• Lack of time and lack of recognition are key barriers to sport volunteering

The survey also confirmed the need for sport organisations to get support with recruitment, management, retention, and training of volunteers – a key objective of the V4V project.

Following a final push to achieve the maximum response rate, the partners look forward to using the survey results, along with results of interviews with volunteers and desk research, to produce a report of new knowledge for the  sector on sport volunteering in Europe.

A large part of the meeting in Helsinki was devoted to discussion of an innovative toolkit to facilitate engagement, development and retention of volunteers in sport organisations in Europe. This key output of the V4V project is being led by Leeds Beckett University and will be based on the survey results, desk research, and the expertise of all partners. At the meeting partners discussed the purpose, audience, format and contact of the new toolkit.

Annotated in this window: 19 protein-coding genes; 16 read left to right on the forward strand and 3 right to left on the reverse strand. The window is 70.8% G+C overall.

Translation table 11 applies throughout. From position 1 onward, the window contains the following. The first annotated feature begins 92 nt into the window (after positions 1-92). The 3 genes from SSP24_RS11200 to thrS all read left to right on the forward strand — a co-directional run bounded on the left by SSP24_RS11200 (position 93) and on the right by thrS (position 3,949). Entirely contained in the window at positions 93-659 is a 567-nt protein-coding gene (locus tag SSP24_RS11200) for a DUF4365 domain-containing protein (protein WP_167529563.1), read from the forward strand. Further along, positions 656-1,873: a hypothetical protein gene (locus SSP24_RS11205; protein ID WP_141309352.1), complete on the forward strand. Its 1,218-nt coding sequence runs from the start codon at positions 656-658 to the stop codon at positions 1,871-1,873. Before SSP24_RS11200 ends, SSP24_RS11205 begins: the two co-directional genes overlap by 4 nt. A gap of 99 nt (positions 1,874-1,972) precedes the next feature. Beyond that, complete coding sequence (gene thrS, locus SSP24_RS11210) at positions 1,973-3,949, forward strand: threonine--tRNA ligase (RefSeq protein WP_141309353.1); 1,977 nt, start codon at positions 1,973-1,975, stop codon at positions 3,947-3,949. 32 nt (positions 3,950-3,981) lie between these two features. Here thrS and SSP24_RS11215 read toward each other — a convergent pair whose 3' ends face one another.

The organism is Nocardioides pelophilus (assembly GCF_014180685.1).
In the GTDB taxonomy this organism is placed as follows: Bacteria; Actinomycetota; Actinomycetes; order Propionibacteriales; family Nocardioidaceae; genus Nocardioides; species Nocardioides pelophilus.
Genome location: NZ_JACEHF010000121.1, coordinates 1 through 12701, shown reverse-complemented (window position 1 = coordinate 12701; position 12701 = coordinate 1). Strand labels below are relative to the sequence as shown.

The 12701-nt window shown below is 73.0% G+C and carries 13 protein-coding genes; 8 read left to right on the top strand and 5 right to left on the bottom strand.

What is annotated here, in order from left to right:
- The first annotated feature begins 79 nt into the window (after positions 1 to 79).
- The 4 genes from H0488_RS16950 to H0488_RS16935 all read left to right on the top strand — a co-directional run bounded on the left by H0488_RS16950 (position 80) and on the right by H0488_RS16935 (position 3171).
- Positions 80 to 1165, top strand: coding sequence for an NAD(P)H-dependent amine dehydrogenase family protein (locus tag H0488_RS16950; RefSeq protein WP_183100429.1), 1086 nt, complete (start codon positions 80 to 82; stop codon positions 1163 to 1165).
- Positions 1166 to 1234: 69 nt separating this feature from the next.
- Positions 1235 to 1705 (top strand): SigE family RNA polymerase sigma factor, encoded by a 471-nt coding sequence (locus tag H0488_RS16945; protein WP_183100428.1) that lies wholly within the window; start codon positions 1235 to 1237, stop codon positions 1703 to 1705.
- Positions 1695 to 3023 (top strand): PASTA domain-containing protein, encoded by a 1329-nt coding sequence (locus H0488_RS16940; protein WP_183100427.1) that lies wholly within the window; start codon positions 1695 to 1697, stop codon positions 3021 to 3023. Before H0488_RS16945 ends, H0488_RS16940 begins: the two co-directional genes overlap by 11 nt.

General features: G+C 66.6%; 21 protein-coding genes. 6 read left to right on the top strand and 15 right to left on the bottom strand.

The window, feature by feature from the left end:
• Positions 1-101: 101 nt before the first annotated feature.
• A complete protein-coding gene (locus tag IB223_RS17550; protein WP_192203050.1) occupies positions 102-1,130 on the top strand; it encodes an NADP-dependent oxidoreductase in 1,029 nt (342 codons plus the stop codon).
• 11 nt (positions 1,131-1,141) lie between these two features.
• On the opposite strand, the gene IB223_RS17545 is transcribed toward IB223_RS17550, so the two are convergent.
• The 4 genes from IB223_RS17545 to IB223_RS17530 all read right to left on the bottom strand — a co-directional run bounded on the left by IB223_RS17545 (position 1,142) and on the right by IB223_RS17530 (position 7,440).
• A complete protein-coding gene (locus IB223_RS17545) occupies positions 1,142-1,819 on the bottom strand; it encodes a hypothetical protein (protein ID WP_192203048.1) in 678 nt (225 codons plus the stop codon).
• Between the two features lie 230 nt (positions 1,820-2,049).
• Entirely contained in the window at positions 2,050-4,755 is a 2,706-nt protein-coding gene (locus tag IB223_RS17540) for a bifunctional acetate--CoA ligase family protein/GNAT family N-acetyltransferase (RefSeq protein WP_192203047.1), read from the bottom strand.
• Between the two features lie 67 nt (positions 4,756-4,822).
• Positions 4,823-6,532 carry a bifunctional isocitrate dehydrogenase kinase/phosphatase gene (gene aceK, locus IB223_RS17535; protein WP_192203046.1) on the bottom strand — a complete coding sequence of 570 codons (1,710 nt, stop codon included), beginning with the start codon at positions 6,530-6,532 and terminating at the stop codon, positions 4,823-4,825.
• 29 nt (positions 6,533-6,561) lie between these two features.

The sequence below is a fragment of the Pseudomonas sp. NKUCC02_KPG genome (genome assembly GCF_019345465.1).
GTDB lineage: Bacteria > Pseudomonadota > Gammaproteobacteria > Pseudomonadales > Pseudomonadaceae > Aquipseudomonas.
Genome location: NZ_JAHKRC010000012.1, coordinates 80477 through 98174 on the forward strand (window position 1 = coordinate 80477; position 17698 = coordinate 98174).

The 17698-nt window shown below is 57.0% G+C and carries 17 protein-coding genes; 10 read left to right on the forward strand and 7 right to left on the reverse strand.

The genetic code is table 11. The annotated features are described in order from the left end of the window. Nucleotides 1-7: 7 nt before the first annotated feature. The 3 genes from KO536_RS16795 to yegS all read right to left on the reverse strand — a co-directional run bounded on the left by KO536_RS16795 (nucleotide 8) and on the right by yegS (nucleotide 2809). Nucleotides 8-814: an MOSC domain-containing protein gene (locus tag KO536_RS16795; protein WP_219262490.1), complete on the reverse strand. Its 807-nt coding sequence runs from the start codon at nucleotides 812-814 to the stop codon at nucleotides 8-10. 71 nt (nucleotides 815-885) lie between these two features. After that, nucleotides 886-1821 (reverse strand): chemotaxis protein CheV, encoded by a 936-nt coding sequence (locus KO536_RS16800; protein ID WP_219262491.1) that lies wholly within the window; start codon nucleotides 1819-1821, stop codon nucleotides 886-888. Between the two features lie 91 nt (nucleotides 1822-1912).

A further output of the project is to create a Competency Based Self-Assessment Tool to identify and showcase prior learning, transversal skills and attributes gained through sport volunteering. This was also discussed with valuable contributions from partners helping to shape this new tool.

The partners were very thankful to be able to meet in person after a year of working online in 2021 due to the Covid-19 pandemic, all agreed online formats cannot replicate the interaction and exchange of a face-to-face meeting.

The meeting was ably hosted by the Finnish Athletics Federation who made sure everything ran smoothly and arranged a nice dinner for the partners.